In the case of electromagnetic wave-shielding film, the film having a larger conductivity rather than transparency is required, and therefore it is desirable that the electroconductive fibers are used at a relatively high level.

Thermoplastic Composite Fibers

In the present invention, in addition to the raw materials described above, thermoplastic composite fibers consisting of a first component having a lower melting point than that of the thermoplastic synthetic pulp and a second component having a higher melting point than that of the thermoplastic synthetic pulp are used.

Thermoplastic composite fibers are fibers comprising at least two thermoplastic resins having different melting points, and are generally produced by means of composite spinning processes or the like. An example of the thermoplastic composite fibers is disclosed in Japanese Patent Publication No. 15684/1973. The first and second components of the composite fibers are suitably selected depending upon the melting point of a synthetic pulp selected from the above thermoplastic synthetic pulps. For example, a polyethylene synthetic pulp having a melting point of about 120 C. is used as the synthetic pulp, it is possible to use composite fibers wherein low density polyethelene having a lower melting point is a first component and polypropylene is a second component. In addition, polymers having a relatively low melting point such as ethylene-vinyl acetate copolymer and polyvinyl alcohol can be used as the first component, and polyester or the like can be used as the second component. The first and second components may be each the same type as that of synthetic pulp provided that there is a difference in melting points. In turn, if the composite fibers are determined, the thermoplastic synthetic pulp can be selected as those having a higher melting point than that of the first component and a lower melting point than that of the second component of the composite fibers.

The composite fibers can have a concentric or eccentric structure wherein the second component having a high melting point is a core and the first component having a low melting point is a clad; another structure wherein a core portion is exposed at the surface of fibers; and a further structure wherein the first and second components are continuously and irregularly composited. The form of the composite fibers is not restricted so long as, at a temperature at which the second component having a high melting point is not molten, the first component can be leached out to the exterior of the composite fibers so that other paper stock components are bonded each other in the compounding raw material of the base paper.

Further, in order to prevent the falling off in papermaking steps and to enable uniform blend, the composite fibers have preferably a fiber length of from about 2 to about 40 mm, more preferably from 3 to 15 mm, and a fineness of from 1 to 30 denier, preferably from 1.5 to 8 denier.

The above composite fibers are used at a level of from 5 to 30% by volume. If the level is less than 5% by volume, the reinforcing effect providing strength to a base paper is insufficient. While the tear strength of the base paper is increased with increasing the blend percentage of the composite fibers, at a level of 20% by volume or more, the degree of strength improvement slightly slows down. On the other hand, if the blend percentage is more than 30% by volume, a number of voids are generated in an electroconductive film obtained after heat-pressure treatment. Thus, a uniform film cannot be produced, and the strength of products is inferior. From the standpoints of characteristics of both the base paper and the electroconductive film, the particularly desired blend percentage is from 10% to 20% by volume.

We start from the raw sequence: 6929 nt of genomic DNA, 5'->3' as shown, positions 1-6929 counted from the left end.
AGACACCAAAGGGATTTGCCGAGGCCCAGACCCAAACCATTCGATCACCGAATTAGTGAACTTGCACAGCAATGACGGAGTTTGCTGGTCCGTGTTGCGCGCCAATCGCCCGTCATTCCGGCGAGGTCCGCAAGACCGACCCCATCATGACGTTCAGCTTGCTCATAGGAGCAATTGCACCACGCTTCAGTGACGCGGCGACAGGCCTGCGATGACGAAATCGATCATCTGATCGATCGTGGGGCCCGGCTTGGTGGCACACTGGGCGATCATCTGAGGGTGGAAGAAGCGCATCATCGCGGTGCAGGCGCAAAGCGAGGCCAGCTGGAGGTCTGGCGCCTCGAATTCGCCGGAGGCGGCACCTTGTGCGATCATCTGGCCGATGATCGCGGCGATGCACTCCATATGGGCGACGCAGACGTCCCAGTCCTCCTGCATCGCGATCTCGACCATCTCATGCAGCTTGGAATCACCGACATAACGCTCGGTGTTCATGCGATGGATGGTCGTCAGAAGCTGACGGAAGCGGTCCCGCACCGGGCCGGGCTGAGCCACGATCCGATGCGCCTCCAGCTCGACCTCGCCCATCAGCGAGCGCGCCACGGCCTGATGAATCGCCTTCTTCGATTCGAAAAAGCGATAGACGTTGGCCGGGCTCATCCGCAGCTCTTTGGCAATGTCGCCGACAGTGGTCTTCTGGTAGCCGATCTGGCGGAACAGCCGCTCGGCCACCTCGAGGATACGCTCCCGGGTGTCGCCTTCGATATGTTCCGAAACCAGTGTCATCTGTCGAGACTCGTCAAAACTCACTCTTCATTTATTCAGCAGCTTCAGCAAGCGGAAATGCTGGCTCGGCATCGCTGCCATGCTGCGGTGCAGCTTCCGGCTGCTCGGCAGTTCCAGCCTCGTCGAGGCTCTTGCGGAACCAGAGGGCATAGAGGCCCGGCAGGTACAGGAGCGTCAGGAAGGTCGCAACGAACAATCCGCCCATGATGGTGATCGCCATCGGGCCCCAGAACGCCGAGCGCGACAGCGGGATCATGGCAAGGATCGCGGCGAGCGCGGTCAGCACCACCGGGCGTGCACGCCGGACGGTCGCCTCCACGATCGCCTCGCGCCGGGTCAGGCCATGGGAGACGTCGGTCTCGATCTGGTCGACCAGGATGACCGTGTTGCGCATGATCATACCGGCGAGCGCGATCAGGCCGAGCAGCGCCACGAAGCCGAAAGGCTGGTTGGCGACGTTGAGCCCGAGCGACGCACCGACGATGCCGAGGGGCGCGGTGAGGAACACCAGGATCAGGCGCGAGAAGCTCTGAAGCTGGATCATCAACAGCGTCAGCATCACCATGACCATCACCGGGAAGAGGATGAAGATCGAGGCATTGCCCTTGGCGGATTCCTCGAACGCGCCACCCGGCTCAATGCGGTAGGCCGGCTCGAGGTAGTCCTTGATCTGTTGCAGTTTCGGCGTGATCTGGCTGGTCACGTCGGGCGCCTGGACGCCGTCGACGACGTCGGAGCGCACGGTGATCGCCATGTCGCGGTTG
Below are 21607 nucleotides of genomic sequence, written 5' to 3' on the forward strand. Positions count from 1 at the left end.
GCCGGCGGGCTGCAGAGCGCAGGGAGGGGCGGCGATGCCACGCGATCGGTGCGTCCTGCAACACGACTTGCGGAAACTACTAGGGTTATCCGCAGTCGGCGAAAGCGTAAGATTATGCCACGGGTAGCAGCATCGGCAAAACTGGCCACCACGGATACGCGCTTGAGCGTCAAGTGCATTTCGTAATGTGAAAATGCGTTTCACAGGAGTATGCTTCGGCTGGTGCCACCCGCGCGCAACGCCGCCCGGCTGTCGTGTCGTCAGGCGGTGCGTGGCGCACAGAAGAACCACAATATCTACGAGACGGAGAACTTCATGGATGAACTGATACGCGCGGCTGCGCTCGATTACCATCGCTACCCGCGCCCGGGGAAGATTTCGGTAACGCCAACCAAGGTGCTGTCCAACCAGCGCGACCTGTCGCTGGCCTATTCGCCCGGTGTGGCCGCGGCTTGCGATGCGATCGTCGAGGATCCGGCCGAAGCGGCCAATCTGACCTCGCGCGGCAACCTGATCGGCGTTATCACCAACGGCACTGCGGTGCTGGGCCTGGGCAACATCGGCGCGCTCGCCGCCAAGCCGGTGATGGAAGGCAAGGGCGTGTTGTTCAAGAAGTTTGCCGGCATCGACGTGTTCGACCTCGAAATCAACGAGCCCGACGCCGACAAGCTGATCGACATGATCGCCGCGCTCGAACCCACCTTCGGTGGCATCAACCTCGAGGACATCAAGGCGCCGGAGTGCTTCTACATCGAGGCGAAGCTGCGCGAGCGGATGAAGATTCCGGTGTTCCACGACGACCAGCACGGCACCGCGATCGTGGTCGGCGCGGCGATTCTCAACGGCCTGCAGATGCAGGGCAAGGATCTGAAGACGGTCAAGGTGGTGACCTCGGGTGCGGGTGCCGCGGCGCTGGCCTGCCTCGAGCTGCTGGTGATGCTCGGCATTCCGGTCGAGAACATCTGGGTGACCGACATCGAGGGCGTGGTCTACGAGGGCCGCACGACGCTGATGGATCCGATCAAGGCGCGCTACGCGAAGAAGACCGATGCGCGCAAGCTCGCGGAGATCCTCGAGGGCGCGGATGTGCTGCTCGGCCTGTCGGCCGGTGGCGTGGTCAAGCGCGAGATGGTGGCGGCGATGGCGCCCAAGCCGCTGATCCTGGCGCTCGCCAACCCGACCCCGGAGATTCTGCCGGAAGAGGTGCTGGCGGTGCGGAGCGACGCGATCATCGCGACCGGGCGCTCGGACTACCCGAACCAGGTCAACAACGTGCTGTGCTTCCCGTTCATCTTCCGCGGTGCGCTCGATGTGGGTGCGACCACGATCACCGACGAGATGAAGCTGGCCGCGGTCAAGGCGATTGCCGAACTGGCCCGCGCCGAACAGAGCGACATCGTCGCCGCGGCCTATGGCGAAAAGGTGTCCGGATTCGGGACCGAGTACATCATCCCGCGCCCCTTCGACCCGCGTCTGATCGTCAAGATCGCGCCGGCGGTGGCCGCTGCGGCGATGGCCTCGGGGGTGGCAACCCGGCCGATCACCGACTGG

Paper Pulps

Paper pulps such as chemical pulp can be further incorporated into the paper stock. In the case of some electroconductive fibers, compositions containing paper pulps such as chemical pulp can significantly increase the dissipation rate of charge of charged static electricity. In order to positively obtain such effects due to the paper pulp, it is desirable that the paper pulp is used at a level of at least 5% by volume of the paper stock. However, of course, compositions containing the paper pulp of less than 5% by volume are within the scope and spirit of the present invention, and can be used. In order to obtain a film having a low opacity, it is desirable that the blend percentage of paper pulp is not more than 30% by volume of the total weight of the thermoplastic synthetic pulp and the paper pulp (corresponding to not more than 29.5% by volume of total paper stock). Accordingly, the desired blend percentage of the paper pulp is from 5% to 20% by volume of total paper stock.

Paper pulps include chemical pulps such as sulfite pulp, sulfate pulp, soda pulp and dissolving pulp, semichemical pulp, chemigroundwood pulp, and groundwood pulp. Both bleached pulp and unbleached pulp can be used. In order to obtain a transparent film, bleached sulfite pulp and bleached sulfate pulp are desirable.

Process

In the present invention, a thermoplastic synthetic pulp is first mixed with electroconductive fibers and thermoplastic composite fibers. In mixing, the thermoplastic synthetic pulp is previously charged into warm water or the like, and stirred to defiberize, and the electroconductive fibers and composite fibers are also previously dispersed in water or the like, and thereafter they are mixed.